Little Johnny is 16 and a bit of a handful for his single mum who is seeing a new chap who little Johnny hates with passion. One night when mum's boyfriend Terry is staying over, little Johnny sneaks downstairs and takes the keys to Terrys BMW M3 out of the coat hanging in the hall and takes off in the car. He drives around the town like a loon but at 2am there is thankfully not a lot of people or traffic about. He finds every speed camera he knows of and races through them as fast as he can with a map book held up to obscure the drivers identity. His intention was to do this on about five different cameras so that Terry would loose his licence. After about half an hour the engine cuts out and he then notices that the fuel light has probably been on all the time he has been out. He is a few miles from the nearest garage and a mile from home. His plan to return the car is now thwarted and so he rolls the car down a deserted side turning and then sets fire to it. He walks home and sneaks back into the house and puts the keys back in the coat pocket before crawling into bed.
When Terry awakes the next morning and opens the front door to go out and get the paper, he spots that his car is missing but that the keys are still in his pocket where he lift them. He calls the police to report the car stolen.
On investigation a taxi driver comes forward and describes a young male matching Johnny and wearing clothes that he was wearing when police attended the next morning, walking close to where the car was burnt out at about 02:45.
What offences can be applied?
Posted 02 June 2012 - 07:28 PM
Scenario 2, aggravated TWOC as the person drove dangerously and then caused damage to the vehicle
Posted 04 June 2012 - 06:39 PM
We have taken advice on this, and been told it does not need '' consent'' just lawful authority, that is an understanding that they can take any vehicle is enough to protect them from a TWOC charge. Furthermore, that section 12, 6 of the theft act 1968 allows a statutory defence, that a belief that they had lawful authority or that consent would have have been given if they had asked
This was tested in a situation very like the scenario given, in that one of our trainees was rushing to a meeting called at short notice, found the car park blocked by a scaffolding wagon, jumped in the MDs private Porsche and shot off in that. Two miles later he is answering questions on who the car belongs to, if he has consent of the owner and if he is insured.
The situation was happily resolved,by our MD confirming in court that all though no consent was given, it would have been if he had been asked and the insurance confirming that he was insured, as he was driving on company business. Though it did need a threat to take our policy elsewhere if they didn't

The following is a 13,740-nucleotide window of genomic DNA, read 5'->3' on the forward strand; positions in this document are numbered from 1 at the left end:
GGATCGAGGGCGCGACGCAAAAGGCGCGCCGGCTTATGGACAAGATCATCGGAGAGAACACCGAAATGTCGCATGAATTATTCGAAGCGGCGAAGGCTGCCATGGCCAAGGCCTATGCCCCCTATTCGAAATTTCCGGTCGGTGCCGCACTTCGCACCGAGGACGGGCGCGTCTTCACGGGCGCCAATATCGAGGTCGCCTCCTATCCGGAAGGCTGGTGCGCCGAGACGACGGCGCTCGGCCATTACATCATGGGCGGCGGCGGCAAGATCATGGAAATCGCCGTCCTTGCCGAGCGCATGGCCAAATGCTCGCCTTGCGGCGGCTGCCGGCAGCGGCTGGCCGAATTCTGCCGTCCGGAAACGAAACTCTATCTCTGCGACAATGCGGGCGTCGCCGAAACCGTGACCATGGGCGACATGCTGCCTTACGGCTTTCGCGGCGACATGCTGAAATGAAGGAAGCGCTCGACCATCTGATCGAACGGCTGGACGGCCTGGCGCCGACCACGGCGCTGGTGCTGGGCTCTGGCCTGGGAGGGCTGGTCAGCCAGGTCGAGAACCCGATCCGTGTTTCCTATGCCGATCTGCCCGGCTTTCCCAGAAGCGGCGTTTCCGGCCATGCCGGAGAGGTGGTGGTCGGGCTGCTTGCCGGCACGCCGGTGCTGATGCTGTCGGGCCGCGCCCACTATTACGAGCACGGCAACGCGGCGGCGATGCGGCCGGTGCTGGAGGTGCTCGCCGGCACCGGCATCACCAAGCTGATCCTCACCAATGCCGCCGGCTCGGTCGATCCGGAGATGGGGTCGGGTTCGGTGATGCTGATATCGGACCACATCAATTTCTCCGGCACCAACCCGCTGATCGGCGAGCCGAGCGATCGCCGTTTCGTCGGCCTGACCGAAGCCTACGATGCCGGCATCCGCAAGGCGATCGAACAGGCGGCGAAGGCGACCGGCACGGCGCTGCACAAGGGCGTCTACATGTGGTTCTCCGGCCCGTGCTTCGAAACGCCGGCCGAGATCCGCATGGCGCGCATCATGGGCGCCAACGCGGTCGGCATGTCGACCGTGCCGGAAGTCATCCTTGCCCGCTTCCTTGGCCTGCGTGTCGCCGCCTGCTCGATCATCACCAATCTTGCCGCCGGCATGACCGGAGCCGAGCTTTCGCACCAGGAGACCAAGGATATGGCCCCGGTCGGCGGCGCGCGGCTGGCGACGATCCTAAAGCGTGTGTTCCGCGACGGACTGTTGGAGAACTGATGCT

Edited by SimpleTater, 04 June 2012 - 06:42 PM.
Posted 06 June 2012 - 11:06 PM
Scenario 2 - As said aggravated vehicle taking fits, however the penalties are not really stiff enough (max 2 years imprisonment) so I wonder if arson could be appropriate?
Posted 07 June 2012 - 12:37 PM
For scenario 2 I'd go with theft.
Posted 08 June 2012 - 11:46 AM
Scenario Two - Theft - the intention to permenantly deprive occured at the point he decided to torch it.
Posted 16 June 2012 - 09:01 PM
Theft requires the element of permanent deprivation. The 16 year old had no intention of returning the vehicle to the rightful owner when he proceeded to set fire to it, therefore theft of a motor vehicle would be applicable here.
Also to those wondering, it is theft if a vehicle is deported from country of origin, even if no intent to destroy the vehicle.
Posted 20 June 2012 - 10:46 PM
As long as a company employee with the appropriate licence and management authorisation to drive the vehicle attends to take the vehicle home, no offence. The employees company are likely to hang him out to dry for it, we don't need to look for further ways to make his life miserable.
Re twoc, if the company are unwilling to provide a statement to the effect of TWOC you will be as well to bin the job. Reality is, the driver may well have believed that as a company vehicle he would be able to drive it, and that he would have had permission had the vehicle owner known, and therefore this honestly held belief would likely constitute a defence.
At the time he first appropriated the keys and drove the car, he would have been unlikely to have had permission had the owner known he was going to drive it. If this is the case, he has therefore committed twoc, and most likely no insurance offences. Regarding the aspect of intentionally activating speed cameras to prosecute another, I would be persuing an offence of perverting the course of justice. (wilfully committing an act or series of acts with the intention to pervert public justice).
At the time he decided to (and obviously carried out) the act of torching the car, he commits theft of motor vehicle, because a) he has dishonestly (no permission) appropriapted property (the keys and car) belonging to another (the new parner,) and torching the car is clearly going to permanently deprive the owner of it.
Edited by SC James, 20 June 2012 - 10:52 PM.